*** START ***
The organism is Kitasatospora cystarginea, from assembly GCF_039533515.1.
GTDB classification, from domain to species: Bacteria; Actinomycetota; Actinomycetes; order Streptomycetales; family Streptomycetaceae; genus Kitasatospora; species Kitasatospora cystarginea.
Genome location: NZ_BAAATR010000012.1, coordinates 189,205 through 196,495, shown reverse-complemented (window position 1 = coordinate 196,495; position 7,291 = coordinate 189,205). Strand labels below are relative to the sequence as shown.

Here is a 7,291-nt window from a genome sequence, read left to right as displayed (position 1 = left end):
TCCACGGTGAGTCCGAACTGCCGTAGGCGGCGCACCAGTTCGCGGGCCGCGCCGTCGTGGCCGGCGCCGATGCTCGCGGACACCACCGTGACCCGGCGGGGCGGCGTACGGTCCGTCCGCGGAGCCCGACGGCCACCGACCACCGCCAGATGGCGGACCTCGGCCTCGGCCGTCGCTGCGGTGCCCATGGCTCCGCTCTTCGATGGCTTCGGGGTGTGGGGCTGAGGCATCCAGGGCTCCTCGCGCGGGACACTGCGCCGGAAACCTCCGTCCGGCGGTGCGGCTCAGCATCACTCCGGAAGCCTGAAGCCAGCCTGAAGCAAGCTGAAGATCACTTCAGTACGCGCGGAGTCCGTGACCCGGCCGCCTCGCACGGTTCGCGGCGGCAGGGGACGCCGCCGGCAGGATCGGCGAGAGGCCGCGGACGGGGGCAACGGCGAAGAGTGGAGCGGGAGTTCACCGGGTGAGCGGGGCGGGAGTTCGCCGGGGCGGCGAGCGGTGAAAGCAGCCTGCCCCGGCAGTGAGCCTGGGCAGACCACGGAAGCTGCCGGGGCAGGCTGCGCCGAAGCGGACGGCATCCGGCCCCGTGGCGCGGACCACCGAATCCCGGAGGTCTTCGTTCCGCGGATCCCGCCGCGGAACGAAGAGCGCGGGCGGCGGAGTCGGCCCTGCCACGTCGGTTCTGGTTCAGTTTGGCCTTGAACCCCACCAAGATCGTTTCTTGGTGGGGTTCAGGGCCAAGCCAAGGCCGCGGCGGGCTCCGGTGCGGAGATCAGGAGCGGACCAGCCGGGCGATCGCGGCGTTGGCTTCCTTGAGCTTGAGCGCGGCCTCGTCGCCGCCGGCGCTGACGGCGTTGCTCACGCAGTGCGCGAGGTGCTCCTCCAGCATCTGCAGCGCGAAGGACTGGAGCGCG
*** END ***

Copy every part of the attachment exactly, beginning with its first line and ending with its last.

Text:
The organism is Kitasatospora cystarginea, from assembly GCF_039533515.1.
GTDB classification, from domain to species: Bacteria; Actinomycetota; Actinomycetes; order Streptomycetales; family Streptomycetaceae; genus Kitasatospora; species Kitasatospora cystarginea.
Genome location: NZ_BAAATR010000012.1, coordinates 189,205 through 196,495, shown reverse-complemented (window position 1 = coordinate 196,495; position 7,291 = coordinate 189,205). Strand labels below are relative to the sequence as shown.

Here is a 7,291-nt window from a genome sequence, read left to right as displayed (position 1 = left end):
TCCACGGTGAGTCCGAACTGCCGTAGGCGGCGCACCAGTTCGCGGGCCGCGCCGTCGTGGCCGGCGCCGATGCTCGCGGACACCACCGTGACCCGGCGGGGCGGCGTACGGTCCGTCCGCGGAGCCCGACGGCCACCGACCACCGCCAGATGGCGGACCTCGGCCTCGGCCGTCGCTGCGGTGCCCATGGCTCCGCTCTTCGATGGCTTCGGGGTGTGGGGCTGAGGCATCCAGGGCTCCTCGCGCGGGACACTGCGCCGGAAACCTCCGTCCGGCGGTGCGGCTCAGCATCACTCCGGAAGCCTGAAGCCAGCCTGAAGCAAGCTGAAGATCACTTCAGTACGCGCGGAGTCCGTGACCCGGCCGCCTCGCACGGTTCGCGGCGGCAGGGGACGCCGCCGGCAGGATCGGCGAGAGGCCGCGGACGGGGGCAACGGCGAAGAGTGGAGCGGGAGTTCACCGGGTGAGCGGGGCGGGAGTTCGCCGGGGCGGCGAGCGGTGAAAGCAGCCTGCCCCGGCAGTGAGCCTGGGCAGACCACGGAAGCTGCCGGGGCAGGCTGCGCCGAAGCGGACGGCATCCGGCCCCGTGGCGCGGACCACCGAATCCCGGAGGTCTTCGTTCCGCGGATCCCGCCGCGGAACGAAGAGCGCGGGCGGCGGAGTCGGCCCTGCCACGTCGGTTCTGGTTCAGTTTGGCCTTGAACCCCACCAAGATCGTTTCTTGGTGGGGTTCAGGGCCAAGCCAAGGCCGCGGCGGGCTCCGGTGCGGAGATCAGGAGCGGACCAGCCGGGCGATCGCGGCGTTGGCTTCCTTGAGCTTGAGCGCGGCCTCGTCGCCGCCGGCGCTGACGGCGTTGCTCACGCAGTGCGCGAGGTGCTCCTCCAGCATCTGCAGCGCGAAGGACTGGAGCGCG